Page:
Climate, ocean currents, and Tasmania’s southerly location combine to create one of the most biologically diverse regions in the world – all of which are protected by Tasmanian marine parks.
Why are Tasmania’s Marine Parks important?
Tasmania has one of the most biologically diverse marine environments in the world, with over 80% of all marine plants and animals found nowhere else on Earth, such as endangered spotted handfish, red handfish, live bearing seastar, Maugean skate, Kelp forests, seagrass beds and sponge gardens – together with fish and invertebrates, including a range of special creatures like the weedy sea dragons, fairy penguins, great white sharks and migrating whales.
Tasmania’s ocean flora is second to none. This island state is renowned for its its giant kelp forests, seagrass meadows, and sponge gardens. Parts of Tasmania’s waters also boast the highest known marine plant diversity anywhere in the world.
Animal wildlife is also spectacular such as seadragons camouflaged in the kelp, little penguins, fur seals and great white sharks. Mighty migratory whales, such as southern right whales, humpbacks and orcas are common in Tasmania’s waters.
Key areas of the Tasmanian marine estate
Tasmania has seven marine reserves, and a collection of marine conservation areas dotted around (mostly) the eastern coast. Each covers portions of the diverse array of habitats on the Tasmanian coast. However, only 1.1% of Tasmania’s immediate coastal waters are fully protected by high-level protection sanctuary zones.
Kent Group Marine Reserve
The Kent Group Marine Reserve is the meeting point of the East Australian Current and the westerly influence of Bass Strait, and features more fish species than any other region in Tasmania. The Kent Group is the southern strong-hold for several species including the violet roughy, mosaic leatherjacket, Wilsons weedfish, Maori wrasse and one spot puller. It is also the most southerly location to see the eastern shovelnose ray and the snakeskin wrasse.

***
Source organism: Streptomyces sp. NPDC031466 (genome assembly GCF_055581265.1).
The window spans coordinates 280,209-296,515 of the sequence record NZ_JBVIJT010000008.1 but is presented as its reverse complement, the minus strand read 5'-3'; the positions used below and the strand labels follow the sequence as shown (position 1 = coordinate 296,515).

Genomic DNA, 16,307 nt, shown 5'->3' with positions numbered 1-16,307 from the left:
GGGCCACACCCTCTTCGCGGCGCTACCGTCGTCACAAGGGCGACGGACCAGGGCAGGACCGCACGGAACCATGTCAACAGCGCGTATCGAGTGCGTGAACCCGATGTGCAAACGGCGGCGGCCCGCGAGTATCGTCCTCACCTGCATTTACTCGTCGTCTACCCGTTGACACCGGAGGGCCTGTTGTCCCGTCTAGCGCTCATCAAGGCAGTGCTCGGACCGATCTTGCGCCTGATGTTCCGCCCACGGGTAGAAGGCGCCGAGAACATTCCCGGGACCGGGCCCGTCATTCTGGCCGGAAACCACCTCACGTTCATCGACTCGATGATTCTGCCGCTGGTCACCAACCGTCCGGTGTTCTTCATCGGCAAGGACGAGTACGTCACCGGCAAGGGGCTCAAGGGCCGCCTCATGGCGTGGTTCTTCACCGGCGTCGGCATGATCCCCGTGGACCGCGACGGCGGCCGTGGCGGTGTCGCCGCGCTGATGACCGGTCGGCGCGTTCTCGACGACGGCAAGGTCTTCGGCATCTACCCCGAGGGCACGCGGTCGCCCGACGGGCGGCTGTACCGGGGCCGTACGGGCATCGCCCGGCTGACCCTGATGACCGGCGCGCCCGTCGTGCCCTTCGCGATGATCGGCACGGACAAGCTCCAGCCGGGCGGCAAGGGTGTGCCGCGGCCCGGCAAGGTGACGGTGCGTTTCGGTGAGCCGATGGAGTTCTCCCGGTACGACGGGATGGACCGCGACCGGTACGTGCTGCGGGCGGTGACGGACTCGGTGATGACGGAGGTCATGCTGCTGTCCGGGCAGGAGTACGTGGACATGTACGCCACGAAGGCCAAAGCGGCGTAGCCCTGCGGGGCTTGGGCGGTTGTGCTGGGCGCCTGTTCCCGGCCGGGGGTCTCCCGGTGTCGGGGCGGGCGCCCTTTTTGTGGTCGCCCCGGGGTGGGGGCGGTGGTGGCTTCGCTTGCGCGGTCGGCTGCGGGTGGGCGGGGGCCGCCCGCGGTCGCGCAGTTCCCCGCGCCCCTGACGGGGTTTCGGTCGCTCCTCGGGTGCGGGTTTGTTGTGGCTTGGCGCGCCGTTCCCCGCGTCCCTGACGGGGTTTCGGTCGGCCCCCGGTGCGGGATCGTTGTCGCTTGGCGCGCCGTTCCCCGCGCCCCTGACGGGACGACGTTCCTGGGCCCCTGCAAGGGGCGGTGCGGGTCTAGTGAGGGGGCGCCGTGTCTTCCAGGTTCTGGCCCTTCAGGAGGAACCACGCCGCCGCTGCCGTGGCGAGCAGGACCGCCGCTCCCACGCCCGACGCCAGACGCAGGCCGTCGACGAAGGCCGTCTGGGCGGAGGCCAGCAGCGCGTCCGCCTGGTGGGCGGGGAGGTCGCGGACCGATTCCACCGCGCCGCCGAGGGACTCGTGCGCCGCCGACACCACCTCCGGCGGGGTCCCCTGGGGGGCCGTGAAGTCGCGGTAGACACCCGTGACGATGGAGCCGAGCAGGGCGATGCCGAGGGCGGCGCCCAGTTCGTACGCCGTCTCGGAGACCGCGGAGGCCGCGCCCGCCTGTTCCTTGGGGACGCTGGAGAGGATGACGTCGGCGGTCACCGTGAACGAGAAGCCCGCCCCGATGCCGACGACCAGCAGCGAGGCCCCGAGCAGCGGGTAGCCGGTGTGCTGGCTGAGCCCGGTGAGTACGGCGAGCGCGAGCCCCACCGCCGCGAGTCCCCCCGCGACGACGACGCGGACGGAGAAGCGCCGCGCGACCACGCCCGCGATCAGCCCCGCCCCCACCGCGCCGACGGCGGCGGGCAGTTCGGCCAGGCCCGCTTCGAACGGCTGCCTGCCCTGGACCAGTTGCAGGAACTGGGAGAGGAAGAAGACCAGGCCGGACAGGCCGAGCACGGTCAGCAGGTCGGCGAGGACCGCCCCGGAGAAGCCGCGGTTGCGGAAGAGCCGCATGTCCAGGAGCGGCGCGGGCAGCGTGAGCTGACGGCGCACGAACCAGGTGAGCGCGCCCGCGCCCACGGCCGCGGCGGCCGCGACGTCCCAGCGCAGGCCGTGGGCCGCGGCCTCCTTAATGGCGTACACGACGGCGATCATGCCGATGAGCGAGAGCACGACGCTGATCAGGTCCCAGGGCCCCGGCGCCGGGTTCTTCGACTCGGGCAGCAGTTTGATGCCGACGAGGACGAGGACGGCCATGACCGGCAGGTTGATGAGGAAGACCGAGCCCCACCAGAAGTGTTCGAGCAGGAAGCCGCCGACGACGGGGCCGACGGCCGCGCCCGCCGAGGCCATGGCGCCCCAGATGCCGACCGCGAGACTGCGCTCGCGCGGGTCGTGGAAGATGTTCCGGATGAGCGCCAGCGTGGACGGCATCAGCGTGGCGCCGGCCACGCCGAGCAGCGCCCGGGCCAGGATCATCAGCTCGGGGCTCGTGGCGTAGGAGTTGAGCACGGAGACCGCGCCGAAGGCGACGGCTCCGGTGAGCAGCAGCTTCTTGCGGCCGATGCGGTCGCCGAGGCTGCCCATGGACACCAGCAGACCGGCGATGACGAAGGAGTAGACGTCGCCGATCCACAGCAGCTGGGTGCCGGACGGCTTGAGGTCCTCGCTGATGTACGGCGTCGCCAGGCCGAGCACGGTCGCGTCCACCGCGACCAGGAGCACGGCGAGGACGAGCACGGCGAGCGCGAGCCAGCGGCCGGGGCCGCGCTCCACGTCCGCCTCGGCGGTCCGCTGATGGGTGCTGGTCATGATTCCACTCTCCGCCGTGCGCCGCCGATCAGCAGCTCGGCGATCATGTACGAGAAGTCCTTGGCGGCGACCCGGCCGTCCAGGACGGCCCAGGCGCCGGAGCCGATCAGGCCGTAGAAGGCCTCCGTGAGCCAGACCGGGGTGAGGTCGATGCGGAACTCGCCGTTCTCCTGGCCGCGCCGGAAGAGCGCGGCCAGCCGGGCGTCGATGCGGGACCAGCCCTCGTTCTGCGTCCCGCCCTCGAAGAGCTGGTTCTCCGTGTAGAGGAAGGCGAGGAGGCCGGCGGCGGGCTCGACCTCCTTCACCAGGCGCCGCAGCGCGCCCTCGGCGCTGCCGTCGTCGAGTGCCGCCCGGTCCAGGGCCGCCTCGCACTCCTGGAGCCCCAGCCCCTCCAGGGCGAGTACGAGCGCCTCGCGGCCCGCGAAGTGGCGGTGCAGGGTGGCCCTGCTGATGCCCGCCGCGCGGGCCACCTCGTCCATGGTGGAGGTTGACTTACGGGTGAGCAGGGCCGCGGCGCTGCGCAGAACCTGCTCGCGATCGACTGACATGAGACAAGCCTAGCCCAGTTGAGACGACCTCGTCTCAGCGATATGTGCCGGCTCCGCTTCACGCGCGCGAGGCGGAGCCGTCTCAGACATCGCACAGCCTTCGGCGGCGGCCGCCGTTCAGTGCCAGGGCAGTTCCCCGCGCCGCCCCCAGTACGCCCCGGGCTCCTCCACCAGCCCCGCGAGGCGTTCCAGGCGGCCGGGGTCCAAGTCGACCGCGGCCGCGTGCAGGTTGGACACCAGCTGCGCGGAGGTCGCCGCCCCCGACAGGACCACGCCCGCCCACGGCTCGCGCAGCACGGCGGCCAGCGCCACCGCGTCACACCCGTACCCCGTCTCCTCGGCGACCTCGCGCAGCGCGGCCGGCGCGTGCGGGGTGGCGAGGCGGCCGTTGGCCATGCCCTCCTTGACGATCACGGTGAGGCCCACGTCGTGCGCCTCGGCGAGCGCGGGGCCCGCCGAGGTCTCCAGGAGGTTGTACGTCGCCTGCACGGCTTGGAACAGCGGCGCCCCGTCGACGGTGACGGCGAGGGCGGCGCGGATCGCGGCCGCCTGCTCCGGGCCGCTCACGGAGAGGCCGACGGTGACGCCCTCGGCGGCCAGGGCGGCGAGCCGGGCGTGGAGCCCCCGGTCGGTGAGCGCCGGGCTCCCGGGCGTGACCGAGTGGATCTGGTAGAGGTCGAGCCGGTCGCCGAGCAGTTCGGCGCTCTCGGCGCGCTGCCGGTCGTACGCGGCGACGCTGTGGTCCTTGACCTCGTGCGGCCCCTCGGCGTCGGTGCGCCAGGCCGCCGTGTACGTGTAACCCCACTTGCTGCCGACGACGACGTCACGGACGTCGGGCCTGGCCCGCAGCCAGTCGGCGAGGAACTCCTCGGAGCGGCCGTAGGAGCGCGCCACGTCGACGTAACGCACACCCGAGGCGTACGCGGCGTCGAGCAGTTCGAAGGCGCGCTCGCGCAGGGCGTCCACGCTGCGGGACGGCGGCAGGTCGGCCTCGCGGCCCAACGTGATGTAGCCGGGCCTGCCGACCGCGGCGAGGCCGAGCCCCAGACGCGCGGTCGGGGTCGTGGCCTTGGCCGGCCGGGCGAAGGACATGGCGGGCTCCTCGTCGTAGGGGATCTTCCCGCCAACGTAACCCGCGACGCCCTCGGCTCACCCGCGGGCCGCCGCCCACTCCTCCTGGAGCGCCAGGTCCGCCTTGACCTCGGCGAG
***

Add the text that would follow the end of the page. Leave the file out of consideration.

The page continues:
Maria Island Marine Reserve
Maria Island Marine Reserve is a great example of what strong marine protection can achieve. Adjacent to the Maria Island National Park, this reserve protects a representative range of marine habitats found on the east coast. Half of this area is fully protected and the rest allows recreational fishing. These fully protected areas are critical to restoring species diversity and abundance in the marine environment, particularly for heavily-fished species. This can help control invasive species (such as urchins) and restore natural balance and resilience to an ecosystem.
Macquarie Island Marine Reserve
Macquarie Island Marine Reserve is the largest fully protected marine reserve in Tasmania, protecting the entire Macquarie Bioregion. This spectacular reserve includes highly unique sub-Antarctic processes, geological characteristics, and numerous globally threatened albatross, penguin and seal populations. Coupled with the island’s World Heritage Area status, Macquarie Island is an excellent focus for climate and ocean research.